Censorship and a ‘chilling effect’ on freedoms are two specific impacts often cited by research in this area. This includes censorship of teachers, health professionals and other public sector staff who express professional concerns over whether their legal obligations to monitor service users for signs of ‘extremism’ is compatible with the relationship of trust needed to promote the wellbeing of their service users. Awareness of how critics are targeted by Prevent has created a ‘chilling effect’ among wider groups of professionals, campaigners and members of the public who engage in self-silencing out of fear of being sanctioned too and, in the case of Muslims, creates anxieties over being able to express even the most basic aspects of their religious identity.
The first study into Prevent’s structural impact on civic space shows that anti-racism, environmental and international solidarity campaigners from non-Muslim backgrounds are now also being targeted by Prevent. It reveals how these groups are being censored across different spaces and that a chilling effect is widely felt as a direct consequence of the securitised climate created by Prevent. Ultimately, Prevent is an example of how counterterror policies are themselves harming democracy rather than protecting it. This is highly problematic because protest movements contain narratives that can robustly challenge violent narratives and in ways that are far more credible than government-led approaches.
Supporting community-led, counter-terror initiatives
Survey-based research into the attitudes of British Muslims alongside community facing professionals – notably doctors and teachers – show a consensus exists on terrorism being a real problem, but these surveys also highlight a sense that counterterrorism policies are failing to address it in a proportionate way. This could explain why Muslim communities and civil society actors are cooperating to challenge terrorism independently of the state. Whether it is British, Dutch, Norwegian, North American or other community of Muslims in the west, a growing body of evidence reveals strong anti-terror narratives already exist in Muslim communities, despite being the primary target of state-led counterterror policies.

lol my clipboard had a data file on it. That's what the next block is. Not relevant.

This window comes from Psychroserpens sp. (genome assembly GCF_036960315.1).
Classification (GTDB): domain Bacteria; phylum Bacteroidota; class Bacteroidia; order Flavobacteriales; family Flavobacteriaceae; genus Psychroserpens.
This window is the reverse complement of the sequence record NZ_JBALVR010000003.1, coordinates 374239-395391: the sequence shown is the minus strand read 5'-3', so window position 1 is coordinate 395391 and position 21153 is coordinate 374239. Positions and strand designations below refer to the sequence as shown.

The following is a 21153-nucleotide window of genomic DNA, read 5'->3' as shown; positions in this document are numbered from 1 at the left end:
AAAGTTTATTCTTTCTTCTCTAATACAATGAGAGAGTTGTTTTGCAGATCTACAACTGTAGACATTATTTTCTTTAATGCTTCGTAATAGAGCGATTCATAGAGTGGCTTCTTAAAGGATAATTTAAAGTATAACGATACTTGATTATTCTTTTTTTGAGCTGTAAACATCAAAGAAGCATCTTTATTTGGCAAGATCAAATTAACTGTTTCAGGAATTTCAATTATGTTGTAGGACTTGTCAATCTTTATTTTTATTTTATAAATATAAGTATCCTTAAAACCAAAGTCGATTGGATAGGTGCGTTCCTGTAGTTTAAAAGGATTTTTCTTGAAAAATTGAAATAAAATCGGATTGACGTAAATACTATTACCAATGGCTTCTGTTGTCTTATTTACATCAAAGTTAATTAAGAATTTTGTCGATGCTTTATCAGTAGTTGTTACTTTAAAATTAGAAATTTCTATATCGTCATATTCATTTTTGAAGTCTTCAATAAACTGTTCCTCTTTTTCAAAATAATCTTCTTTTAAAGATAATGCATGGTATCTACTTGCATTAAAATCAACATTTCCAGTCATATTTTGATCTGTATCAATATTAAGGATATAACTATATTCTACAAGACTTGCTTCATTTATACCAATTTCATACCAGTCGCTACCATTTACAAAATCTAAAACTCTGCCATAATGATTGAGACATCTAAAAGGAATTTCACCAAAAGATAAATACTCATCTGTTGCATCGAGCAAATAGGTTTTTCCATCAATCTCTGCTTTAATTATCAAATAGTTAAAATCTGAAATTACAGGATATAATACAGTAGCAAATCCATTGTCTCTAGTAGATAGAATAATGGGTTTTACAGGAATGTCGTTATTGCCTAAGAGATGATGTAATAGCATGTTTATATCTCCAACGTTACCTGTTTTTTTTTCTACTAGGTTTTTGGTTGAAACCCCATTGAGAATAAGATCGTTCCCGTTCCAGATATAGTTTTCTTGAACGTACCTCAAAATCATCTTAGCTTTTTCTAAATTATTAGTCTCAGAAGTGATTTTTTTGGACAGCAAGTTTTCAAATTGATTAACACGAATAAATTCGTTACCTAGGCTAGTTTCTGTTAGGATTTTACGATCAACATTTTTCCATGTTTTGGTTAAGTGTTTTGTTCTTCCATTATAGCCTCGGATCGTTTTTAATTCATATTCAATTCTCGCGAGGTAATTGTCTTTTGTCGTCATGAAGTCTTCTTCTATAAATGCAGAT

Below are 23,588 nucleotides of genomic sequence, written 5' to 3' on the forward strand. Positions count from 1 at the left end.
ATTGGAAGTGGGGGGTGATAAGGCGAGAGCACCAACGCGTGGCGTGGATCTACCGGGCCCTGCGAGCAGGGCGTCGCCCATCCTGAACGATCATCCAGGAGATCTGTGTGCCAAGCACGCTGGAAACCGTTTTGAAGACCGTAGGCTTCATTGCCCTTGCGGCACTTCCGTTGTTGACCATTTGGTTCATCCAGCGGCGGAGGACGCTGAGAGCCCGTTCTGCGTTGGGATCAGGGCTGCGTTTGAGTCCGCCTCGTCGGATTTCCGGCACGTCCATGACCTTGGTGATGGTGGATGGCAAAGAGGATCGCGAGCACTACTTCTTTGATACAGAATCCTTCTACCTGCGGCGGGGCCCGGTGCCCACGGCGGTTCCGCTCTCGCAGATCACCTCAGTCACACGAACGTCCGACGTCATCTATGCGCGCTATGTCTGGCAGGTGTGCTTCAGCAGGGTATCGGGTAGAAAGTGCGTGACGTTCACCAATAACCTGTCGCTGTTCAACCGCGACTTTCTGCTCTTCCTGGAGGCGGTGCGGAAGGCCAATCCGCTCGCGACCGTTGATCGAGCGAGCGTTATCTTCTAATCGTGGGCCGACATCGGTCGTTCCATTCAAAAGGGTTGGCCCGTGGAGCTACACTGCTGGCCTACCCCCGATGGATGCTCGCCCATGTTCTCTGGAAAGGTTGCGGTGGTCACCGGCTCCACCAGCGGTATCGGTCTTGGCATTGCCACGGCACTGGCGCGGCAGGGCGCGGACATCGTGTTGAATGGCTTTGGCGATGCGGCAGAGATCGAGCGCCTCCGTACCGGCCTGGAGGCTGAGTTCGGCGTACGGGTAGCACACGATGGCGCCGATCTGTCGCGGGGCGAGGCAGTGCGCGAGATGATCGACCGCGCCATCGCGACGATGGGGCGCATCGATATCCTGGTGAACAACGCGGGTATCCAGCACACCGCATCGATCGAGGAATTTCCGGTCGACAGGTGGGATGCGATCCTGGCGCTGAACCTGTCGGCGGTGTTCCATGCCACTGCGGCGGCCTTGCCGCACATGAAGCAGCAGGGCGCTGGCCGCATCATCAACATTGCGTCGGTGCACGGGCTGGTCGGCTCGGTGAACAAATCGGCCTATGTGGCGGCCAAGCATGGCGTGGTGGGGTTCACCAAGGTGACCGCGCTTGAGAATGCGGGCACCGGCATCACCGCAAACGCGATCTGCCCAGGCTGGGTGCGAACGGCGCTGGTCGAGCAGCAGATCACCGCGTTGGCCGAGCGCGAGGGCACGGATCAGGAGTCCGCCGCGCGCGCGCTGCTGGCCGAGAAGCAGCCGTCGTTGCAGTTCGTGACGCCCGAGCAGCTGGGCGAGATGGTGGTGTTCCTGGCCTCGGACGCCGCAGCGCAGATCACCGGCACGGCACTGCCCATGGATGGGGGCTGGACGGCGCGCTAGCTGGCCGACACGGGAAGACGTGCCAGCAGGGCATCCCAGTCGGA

However, counterterror policies are undermining community-led initiatives, partly due to local and national government practices that result in groups who align themselves with government policies being supported while those of a more critical stance being discredited and unsupported. It is well-known within grassroots counterterror activities that “those who provide the most invaluable support in drawing people away from violent extremist groups generally come from the demographic or community that is under suspicion”. It is, therefore, important to learn from the mistakes of the past and protect civic efforts to counter violence. This requires national and local government bodies to recognise the value of a broad range of community groups that are operating independently of government and drawing upon their own expertise to tackle violence.
A version of this article was sent as evidence to an inquiry of the European Council’s Parliamentary Committee on Equality and Non-Discrimination.
Zin Derfoufi is a lecturer in Criminology and Sociology at St Mary’s University, London. His research blends psychology with sociology to understand why and how people engage in serious violence, and how local communities organise to counter violence. He is an independent advisor to various civil society and community-led groups as well as local and national policing bodies.
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TO CITE THIS ARTICLE:
Derfoufi, Zin 2022. ‘Beyond Prevent and the Trojan Horse Scandal’ Discover Society: New Series 2 (2): https://doi.org/10.51428/dsoc.2022.02.0008